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Pros and Cons of the Peace Negotiations for Russia

MORE: Ukraine

This post first appeared on Russia Insider

This is the last of a 3 article series (part one was about the Resistence, part two about Ukraine), where we lay out the pros and cons facing the three parties to the peace negotations; Ukraine, Russia, and the Resistance.  
Todays article explains Russia point of view.  
Russian Federation
  • Its primary stated objective was to stop the death of innocent civilians. Though the Ukrainian army continues some combat operations their level has sharply fallen saving the lives of many civilians.  Hopefully the fighting will soon entirely stop. 

  • The agreements allow those European governments lukewarm or opposed to sanctions, especially those with close economic links to Russia, to put a brake on demands for more sanctions and possibly in time even to demand the removal of those sanctions that have already been imposed.

  • <figcaption>Zakharchenko (DPR), Zurabov (Russia), Kuchma (Ukraine)</figcaption>
    Zakharchenko (DPR), Zurabov (Russia), Kuchma (Ukraine)

    The agreements leave in place sanctions and counter sanctions, including those imposed by Moscow on Ukraine, that in many ways actually benefit Moscow, by enabling it to diversify its economic links, reducing its over reliance on the west and Europe, by looking for new partners in Asia and South America especially for cooperation in the military field.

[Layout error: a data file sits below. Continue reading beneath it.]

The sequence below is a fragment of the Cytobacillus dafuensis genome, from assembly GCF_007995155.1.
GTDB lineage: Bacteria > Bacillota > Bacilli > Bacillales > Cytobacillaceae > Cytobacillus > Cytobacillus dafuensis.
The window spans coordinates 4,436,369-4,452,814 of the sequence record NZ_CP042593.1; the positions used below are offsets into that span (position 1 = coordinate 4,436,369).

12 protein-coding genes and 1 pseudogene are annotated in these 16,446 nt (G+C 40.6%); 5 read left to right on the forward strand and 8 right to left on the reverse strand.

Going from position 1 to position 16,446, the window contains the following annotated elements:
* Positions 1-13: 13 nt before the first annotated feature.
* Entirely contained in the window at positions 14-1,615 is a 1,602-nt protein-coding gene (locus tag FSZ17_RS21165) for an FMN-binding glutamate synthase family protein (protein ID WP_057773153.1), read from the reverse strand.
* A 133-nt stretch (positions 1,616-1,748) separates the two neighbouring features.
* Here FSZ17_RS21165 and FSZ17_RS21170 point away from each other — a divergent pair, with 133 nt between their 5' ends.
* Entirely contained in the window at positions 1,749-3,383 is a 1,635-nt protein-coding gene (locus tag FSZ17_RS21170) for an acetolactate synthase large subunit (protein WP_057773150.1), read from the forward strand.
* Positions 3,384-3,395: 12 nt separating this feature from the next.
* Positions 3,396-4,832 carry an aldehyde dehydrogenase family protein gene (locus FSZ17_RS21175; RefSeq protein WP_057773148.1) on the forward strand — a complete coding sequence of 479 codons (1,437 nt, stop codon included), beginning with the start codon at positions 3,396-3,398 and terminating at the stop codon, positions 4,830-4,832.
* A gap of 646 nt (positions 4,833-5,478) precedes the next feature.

• Russians approve the policy including the agreements.  Putin's ratings in Russia have grown to over 80%. 

  • The agreements mean Russia will not have to bear the total economic cost of rebuilding the Donbass and integrating it with Russia as it is having to do with the Crimea. 

  • The agreements increase Russia's leverage with those European countries involved with Russia in joint infrastructure projects related to gas such as South Stream. 

  • The peace agreement will sow conflicts within the Ukrainian regime between the war party (especially the right wing paramilitary battalions controlled by certain oligarchs) and the supporters of the agreements. 


Putin in Crimea


  • A part of the Resistance is accusing Russia (though not Putin himself) of selling them out. 

  • Russia will have to provide indirect help, humanitarian and military, to the Ukrainian separatist regions. This is now a long term commitment regardless of what special status is granted to these regions by Kiev. 

  • The borders between Russia and Ukraine will continue to be subject to major refugee flows, coming in and out of regions whose long term status remains undecided and which have been badly damaged by war. 




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MORE: Ukraine

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